A Conjuring of Ravens



 In a world where magic is a science, Siobhan is a genius.

But even geniuses need schooling.  

A Conjuring of Ravens

A Practical Guide to Sorcery Book 1

by Azalea Ellis

Genre: Epic Fantasy

In a world where magic is a science, Siobhan is a genius.

But even geniuses need schooling.

When Siobhan stumbled into the theft of a priceless magical book, she thought her dreams of becoming the world's most powerful sorcerer were destroyed.

But then a mysterious spell changed her life forever...

Siobhan is now wearing the body of a strange man and has a new identity—Sebastien. With a new chance for a new start, she allies herself with a local gang—secretly a revolutionary party funding itself through crime. Now, she is bound by vow to repay them in magic and favors.

But as Sebastien's reputation begins to bloom, and Siobhan's old enemies still lurk in the shadows, she quickly realizes that the secrets of this world are deeper and darker than she ever could have imagined.

Forced to juggle the two sides of her double life, Siobhan is determined to uncover the truth and take control of the name they gave her—The Raven Queen.

A Conjuring of Ravens is the first book in a hard fantasy series that includes: an intelligent protagonist, a rules-based magic system, and some hilarious misunderstandings.

Get it now. 



I can’t let something this trivial stop me,’ she thought, glaring at the wood-bordered glass panes. ‘I need my grimoire.’

She made sure her feet were stable, then released one hand’s death grip on the windowsill. Her cold, clumsy fingers fumbled in one of the pockets of the ratty jacket she wore under the even more ratty cloak. She pulled out a soft wax crayon and carefully drew a small Circle on the glass, completely enclosing one of the hand-sized panes.

That was where the magic would take effect.

There could be no gaps in the Circle. Mistakes could be deadly.

Though she shook with the effort, Siobhan slowly drew a larger Circle around the first, dragging the crayon over the wooden divisions between the panes with careful precision. That was where she would write the Word, the instructions that would help guide the magic to the right purpose.

She drew a third, small Circle on the windowsill itself, then connected it to the outer Circle on the glass with a line. That was a component Circle, where she would place the Sacrifice, which would be consumed as she cast the spell.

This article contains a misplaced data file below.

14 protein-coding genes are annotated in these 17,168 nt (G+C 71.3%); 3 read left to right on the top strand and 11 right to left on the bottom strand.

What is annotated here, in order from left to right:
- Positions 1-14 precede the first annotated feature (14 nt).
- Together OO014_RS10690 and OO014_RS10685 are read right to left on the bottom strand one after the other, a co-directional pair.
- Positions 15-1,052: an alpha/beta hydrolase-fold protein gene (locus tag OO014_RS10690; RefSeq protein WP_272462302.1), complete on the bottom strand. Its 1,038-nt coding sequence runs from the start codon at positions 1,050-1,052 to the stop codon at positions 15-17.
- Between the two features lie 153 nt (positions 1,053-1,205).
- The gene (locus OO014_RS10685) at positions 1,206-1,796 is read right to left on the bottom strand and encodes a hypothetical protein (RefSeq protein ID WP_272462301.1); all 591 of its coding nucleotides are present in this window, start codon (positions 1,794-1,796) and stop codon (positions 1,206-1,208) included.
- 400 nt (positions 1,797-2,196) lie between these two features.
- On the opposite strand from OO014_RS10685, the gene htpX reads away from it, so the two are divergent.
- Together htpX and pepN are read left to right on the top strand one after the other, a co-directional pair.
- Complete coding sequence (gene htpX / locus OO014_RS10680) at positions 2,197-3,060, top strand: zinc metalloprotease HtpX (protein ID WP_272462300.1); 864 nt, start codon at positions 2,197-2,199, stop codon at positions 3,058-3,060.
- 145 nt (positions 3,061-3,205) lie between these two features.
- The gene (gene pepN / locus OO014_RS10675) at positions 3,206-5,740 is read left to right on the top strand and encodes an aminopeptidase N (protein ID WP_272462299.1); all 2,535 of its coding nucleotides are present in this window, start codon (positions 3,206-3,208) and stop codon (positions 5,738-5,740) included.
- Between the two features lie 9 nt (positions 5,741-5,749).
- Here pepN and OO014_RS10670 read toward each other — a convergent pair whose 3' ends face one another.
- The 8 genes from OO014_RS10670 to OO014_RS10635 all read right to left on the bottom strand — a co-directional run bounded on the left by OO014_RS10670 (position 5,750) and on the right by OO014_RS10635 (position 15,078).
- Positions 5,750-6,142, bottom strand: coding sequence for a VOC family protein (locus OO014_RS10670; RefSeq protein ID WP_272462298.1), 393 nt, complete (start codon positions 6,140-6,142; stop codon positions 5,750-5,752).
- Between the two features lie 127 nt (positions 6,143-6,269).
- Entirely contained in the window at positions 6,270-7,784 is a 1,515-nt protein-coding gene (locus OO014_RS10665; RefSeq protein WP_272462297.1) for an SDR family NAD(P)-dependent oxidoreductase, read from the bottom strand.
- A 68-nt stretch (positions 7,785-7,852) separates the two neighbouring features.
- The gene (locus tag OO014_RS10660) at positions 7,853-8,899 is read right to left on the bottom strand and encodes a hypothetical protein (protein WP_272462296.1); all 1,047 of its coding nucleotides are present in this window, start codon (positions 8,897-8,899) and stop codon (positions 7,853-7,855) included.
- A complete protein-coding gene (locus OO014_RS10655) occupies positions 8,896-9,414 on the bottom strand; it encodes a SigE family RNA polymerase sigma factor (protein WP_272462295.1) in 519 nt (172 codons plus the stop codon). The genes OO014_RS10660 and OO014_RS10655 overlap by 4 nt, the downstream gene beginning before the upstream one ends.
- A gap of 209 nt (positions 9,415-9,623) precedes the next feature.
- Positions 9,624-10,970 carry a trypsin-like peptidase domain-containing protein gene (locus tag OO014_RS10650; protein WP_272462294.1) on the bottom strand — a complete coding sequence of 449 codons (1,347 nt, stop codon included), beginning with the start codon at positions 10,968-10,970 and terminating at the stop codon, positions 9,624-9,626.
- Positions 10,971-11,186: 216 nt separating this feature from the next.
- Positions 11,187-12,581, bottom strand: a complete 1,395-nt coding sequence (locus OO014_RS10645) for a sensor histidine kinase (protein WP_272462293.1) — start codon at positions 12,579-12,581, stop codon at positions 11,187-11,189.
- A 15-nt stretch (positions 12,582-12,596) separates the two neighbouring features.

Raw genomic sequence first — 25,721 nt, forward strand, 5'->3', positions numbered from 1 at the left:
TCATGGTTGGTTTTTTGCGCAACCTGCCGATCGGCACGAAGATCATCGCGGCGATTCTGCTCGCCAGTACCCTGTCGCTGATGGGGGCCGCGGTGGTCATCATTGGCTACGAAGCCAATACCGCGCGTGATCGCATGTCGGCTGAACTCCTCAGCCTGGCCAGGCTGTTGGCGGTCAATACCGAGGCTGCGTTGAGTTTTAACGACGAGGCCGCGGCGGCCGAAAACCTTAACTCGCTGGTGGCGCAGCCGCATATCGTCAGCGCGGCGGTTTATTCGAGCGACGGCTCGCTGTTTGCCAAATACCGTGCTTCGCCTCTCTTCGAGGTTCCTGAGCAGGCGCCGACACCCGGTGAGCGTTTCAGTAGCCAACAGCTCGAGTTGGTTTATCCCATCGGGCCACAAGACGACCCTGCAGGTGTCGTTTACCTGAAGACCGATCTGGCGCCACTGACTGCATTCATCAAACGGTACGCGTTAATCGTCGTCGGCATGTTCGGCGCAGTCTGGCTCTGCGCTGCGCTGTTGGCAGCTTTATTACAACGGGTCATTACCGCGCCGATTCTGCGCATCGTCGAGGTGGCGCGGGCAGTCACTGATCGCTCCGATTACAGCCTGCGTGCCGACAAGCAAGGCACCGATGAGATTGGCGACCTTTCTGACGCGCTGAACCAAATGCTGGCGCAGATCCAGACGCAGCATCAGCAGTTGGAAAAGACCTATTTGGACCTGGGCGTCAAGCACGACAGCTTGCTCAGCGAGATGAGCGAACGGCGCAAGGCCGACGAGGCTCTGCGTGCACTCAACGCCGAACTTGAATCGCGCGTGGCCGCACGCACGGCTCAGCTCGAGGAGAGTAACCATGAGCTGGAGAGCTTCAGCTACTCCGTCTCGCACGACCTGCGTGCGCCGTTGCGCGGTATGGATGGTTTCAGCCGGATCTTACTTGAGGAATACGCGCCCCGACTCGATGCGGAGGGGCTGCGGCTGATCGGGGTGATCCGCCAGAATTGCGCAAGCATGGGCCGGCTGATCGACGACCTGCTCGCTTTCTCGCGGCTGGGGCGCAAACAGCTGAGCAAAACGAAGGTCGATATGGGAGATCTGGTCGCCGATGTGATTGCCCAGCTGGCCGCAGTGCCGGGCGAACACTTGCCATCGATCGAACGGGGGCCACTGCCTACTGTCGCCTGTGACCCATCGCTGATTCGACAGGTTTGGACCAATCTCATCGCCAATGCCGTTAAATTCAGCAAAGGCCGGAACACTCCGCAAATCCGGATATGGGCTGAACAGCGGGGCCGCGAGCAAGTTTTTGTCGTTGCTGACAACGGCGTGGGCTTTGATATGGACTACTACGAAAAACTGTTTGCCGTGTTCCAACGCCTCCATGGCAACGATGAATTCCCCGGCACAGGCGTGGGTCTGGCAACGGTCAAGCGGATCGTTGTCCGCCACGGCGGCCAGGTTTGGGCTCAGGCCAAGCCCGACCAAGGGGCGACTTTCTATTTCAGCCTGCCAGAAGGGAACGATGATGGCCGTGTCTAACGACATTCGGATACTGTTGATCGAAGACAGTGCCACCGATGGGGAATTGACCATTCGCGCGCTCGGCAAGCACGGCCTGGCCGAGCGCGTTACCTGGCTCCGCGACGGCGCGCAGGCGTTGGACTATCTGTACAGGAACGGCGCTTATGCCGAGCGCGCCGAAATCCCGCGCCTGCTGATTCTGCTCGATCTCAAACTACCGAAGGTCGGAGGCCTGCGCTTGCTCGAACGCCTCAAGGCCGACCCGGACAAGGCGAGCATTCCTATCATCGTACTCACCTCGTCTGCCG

She wrote the glyph for “fire” within it, though she would sacrifice no actual fire. It was close enough to the idea of heat to work. More fumbles into her many pockets turned up a vial of honey, of which she tipped a sluggish drop into the component Circle on the windowsill. Next, a small, rolled-up ball of similar stickiness—spiderweb. She reached for a wad of cotton, but found she had none.

Biting back a curse, she reached again for the wax crayon and wrote the glyph for “silence” in the space between the two overlapping Circles on the glass. She didn’t know the glyph for “stillness,” but she did know “slow,” so that’s what she wrote. She squeezed in what further detailed instructions would fit, but it wasn’t much. Finally, Siobhan drew a pentagon within the inside Circle.

She made the mistake of looking at the ground below and had to swallow down her lurching stomach and steady her trembling legs.

Magic required concentration. She couldn’t allow her circumstances to dull her wits if she wanted to succeed. ‘Grandfather didn’t teach me to be the type of sorcerer who has performance problems,’ she thought, sneering at her faint reflection in the glass.

‘He also didn’t teach me to make up spells out of desperation…’ This thought popped into her head unbidden, and she pushed it away. Untested spells were always dangerous.

It was always safer to copy a spell you already knew to work, which, ideally, had been proven over generations of regular use, than to try something entirely new.

If the magic rebelled and she lost control, she might die.

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**Don’t miss the rest of the series!**

Find them on AzaleaEllis.com

 I’m the type of person that often has a wacky, shocking, or silly–but totally true–story to tell about my life.

(Like the time my brother and I were chased through a secluded strip of woods in the middle of the city, for over a mile, by a naked man with an erection.)

(Or the time a trucker threw an open bottle of pee out his passenger side window without looking right as I was walking by. You can guess what I got splashed with.)

(Or the time a man hit me with his pickup truck on purpose while I was riding my bike to school, and then insisted I get into the vehicle with him so he could drive me the rest of the way as an apology. Needless to say, I resisted.)

The early part of my childhood was spent on a small farmstead, and I’ve got an active imagination that tends toward the outrageous and the macabre, which led to me being voted “most likely to borrow someone else’s car to transport a dead body.”

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  1. I enjoy books with magic. This one should be perfect for me.

  2. This sounds like a great epic fantasy. I like the cover and excerpt.

  3. Thank you for posting about A Conjuring of Ravens, the cover art is gorgeous and the synopsis and excerpt have intrigued me. I am looking forward to reading this book and series

  4. Thanks for the review. This looks great.

  5. I enjoyed the excerpt. Sounds interesting. Thanks for sharing.

  6. I have been thinking about reading more books with magic so this intriques me.


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